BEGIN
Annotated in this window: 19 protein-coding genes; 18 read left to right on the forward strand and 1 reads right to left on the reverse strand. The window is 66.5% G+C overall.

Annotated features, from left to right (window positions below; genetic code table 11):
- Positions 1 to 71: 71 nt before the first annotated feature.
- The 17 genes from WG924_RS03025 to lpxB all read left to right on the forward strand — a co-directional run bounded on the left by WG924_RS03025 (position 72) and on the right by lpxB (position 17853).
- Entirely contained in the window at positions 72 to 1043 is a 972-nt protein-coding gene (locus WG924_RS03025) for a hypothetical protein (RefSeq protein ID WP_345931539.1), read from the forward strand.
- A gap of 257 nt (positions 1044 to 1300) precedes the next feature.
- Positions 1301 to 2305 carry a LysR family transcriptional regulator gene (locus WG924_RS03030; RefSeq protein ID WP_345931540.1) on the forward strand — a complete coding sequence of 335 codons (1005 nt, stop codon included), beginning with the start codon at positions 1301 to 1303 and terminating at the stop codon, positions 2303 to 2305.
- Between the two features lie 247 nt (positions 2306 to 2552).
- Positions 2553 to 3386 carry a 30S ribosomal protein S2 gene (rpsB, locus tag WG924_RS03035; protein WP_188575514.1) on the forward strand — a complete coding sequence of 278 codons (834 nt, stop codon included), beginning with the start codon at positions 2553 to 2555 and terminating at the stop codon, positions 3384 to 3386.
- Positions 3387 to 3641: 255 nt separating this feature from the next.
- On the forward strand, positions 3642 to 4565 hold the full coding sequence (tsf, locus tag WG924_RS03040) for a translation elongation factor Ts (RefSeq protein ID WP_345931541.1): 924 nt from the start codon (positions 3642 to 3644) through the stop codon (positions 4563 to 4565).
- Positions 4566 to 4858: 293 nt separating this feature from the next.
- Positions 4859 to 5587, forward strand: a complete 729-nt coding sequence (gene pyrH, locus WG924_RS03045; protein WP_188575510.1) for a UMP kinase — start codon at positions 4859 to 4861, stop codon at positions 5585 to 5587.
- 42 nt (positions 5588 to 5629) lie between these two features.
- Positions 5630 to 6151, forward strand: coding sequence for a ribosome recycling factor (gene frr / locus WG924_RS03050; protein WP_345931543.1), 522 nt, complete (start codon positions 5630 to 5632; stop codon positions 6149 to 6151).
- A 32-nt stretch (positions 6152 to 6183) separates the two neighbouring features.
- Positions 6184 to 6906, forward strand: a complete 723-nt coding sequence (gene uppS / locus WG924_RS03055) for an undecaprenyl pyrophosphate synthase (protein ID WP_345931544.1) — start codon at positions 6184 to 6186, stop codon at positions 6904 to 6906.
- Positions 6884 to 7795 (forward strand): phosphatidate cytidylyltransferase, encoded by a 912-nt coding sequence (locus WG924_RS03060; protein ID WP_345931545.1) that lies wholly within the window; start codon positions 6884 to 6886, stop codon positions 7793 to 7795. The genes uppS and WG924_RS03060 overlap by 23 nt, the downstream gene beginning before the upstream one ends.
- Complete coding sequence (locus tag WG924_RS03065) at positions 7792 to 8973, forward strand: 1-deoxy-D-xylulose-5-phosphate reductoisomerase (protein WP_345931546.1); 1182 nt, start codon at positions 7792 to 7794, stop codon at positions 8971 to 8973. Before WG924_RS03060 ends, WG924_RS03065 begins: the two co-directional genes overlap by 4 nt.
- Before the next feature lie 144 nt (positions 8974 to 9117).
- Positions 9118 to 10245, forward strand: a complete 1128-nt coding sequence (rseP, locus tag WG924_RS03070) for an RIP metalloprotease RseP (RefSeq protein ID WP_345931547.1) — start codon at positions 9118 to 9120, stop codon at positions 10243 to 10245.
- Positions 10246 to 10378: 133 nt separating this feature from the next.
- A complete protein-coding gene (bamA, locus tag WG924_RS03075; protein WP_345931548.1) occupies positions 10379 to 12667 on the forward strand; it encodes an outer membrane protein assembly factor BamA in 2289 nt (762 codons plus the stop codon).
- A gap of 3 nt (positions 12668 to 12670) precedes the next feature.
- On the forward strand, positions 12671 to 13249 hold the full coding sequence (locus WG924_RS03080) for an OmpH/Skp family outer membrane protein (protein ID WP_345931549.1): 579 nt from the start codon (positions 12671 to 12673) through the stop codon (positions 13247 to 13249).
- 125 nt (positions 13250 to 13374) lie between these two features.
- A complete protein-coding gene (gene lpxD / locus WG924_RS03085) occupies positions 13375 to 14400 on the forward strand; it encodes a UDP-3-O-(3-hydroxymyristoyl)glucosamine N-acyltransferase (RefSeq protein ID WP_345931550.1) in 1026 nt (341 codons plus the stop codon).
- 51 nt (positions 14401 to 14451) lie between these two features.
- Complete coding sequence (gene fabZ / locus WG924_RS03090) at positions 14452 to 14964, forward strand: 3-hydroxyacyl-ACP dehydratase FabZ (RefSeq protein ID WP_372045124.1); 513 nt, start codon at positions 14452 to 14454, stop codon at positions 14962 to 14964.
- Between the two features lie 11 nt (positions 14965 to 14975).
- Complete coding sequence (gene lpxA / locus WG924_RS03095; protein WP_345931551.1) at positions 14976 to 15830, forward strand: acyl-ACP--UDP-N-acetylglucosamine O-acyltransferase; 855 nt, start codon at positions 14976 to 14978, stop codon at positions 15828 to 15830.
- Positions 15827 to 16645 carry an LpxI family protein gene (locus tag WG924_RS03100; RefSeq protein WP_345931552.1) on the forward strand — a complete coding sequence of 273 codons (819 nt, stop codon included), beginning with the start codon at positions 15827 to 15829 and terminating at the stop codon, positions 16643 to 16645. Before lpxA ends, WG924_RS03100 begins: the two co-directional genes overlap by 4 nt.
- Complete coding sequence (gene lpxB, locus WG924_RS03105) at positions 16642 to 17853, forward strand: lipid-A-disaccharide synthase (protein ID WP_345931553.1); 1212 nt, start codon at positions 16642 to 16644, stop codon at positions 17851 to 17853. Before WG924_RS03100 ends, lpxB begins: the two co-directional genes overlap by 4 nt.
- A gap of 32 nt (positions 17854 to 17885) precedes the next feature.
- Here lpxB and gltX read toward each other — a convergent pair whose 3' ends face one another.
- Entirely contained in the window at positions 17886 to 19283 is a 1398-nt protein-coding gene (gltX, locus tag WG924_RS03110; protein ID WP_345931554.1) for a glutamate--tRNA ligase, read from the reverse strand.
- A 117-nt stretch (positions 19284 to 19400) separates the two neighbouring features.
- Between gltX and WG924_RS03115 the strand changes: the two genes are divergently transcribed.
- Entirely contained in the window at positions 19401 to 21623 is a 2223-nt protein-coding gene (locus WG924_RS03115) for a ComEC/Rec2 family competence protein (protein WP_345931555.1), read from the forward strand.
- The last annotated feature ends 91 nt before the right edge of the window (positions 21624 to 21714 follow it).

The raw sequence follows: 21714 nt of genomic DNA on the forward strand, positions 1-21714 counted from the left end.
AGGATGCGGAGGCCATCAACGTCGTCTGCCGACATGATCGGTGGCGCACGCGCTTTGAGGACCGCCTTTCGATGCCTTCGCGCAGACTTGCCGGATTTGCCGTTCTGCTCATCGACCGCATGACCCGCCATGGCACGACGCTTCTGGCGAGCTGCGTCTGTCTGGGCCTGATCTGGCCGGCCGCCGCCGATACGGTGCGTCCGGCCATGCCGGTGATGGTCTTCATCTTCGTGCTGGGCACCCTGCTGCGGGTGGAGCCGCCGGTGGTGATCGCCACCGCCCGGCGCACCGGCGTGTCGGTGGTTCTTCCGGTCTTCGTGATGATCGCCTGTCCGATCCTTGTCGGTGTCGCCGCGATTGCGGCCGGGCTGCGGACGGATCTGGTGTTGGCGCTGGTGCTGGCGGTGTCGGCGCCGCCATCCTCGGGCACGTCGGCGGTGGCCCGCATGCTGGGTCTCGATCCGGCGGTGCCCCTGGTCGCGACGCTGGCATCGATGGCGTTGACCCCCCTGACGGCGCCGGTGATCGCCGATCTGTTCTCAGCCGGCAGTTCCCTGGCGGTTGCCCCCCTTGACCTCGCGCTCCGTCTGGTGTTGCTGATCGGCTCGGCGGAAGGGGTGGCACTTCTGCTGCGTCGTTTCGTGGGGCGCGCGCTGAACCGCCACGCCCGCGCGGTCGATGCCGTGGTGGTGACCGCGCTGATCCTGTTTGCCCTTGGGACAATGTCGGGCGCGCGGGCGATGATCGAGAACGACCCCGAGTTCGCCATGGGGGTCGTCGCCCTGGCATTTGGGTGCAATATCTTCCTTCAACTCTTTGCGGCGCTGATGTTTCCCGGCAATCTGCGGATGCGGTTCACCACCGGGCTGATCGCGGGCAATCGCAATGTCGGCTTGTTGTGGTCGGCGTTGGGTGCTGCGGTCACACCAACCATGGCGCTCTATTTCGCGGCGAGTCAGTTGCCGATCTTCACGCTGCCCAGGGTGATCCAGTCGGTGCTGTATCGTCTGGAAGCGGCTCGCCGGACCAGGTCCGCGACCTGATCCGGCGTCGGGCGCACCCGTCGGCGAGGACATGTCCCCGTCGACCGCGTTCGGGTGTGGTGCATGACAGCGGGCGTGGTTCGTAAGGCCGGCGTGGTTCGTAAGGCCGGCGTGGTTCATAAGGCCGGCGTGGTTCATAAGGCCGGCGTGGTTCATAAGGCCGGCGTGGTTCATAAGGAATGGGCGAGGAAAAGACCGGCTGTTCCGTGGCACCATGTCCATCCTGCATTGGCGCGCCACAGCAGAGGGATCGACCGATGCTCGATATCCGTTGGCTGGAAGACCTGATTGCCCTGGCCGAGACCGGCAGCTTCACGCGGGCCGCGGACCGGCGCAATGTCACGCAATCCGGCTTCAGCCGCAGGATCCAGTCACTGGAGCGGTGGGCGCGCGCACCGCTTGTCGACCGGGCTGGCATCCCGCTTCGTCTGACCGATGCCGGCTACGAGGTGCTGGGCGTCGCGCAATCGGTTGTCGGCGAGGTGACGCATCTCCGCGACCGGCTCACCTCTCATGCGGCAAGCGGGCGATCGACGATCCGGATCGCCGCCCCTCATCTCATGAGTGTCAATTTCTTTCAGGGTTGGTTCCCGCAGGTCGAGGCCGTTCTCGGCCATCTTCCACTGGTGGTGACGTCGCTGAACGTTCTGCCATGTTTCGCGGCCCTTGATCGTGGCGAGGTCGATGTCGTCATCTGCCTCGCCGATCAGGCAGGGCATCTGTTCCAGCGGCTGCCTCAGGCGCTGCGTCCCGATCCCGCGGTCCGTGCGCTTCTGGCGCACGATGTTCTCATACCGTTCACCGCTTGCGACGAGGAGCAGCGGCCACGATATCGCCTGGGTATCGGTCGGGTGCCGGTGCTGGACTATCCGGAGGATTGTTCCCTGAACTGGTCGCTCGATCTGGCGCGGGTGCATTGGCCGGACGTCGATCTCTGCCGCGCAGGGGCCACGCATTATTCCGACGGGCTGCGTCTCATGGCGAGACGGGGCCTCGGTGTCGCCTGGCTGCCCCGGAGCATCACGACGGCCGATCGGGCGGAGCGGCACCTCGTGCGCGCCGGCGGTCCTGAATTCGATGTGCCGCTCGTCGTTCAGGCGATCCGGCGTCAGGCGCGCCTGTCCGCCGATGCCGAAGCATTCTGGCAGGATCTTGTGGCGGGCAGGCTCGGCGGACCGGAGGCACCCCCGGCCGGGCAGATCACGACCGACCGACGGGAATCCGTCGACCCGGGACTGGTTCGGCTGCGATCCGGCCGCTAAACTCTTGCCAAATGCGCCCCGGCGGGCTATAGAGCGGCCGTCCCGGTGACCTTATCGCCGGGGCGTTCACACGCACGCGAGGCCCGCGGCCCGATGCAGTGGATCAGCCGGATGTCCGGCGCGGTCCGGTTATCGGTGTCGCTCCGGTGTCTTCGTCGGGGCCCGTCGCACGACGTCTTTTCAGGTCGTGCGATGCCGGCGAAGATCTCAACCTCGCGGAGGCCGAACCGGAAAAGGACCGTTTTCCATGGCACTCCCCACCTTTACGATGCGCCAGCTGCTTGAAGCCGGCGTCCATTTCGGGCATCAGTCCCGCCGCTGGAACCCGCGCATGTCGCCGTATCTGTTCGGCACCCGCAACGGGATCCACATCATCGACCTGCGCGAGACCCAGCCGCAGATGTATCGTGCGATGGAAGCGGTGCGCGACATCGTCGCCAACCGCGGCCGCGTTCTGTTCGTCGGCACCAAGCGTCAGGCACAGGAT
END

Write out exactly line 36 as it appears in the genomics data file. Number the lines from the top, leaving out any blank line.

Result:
- Entirely contained in the window at positions 17886 to 19283 is a 1398-nt protein-coding gene (gltX, locus tag WG924_RS03110; protein ID WP_345931554.1) for a glutamate--tRNA ligase, read from the reverse strand.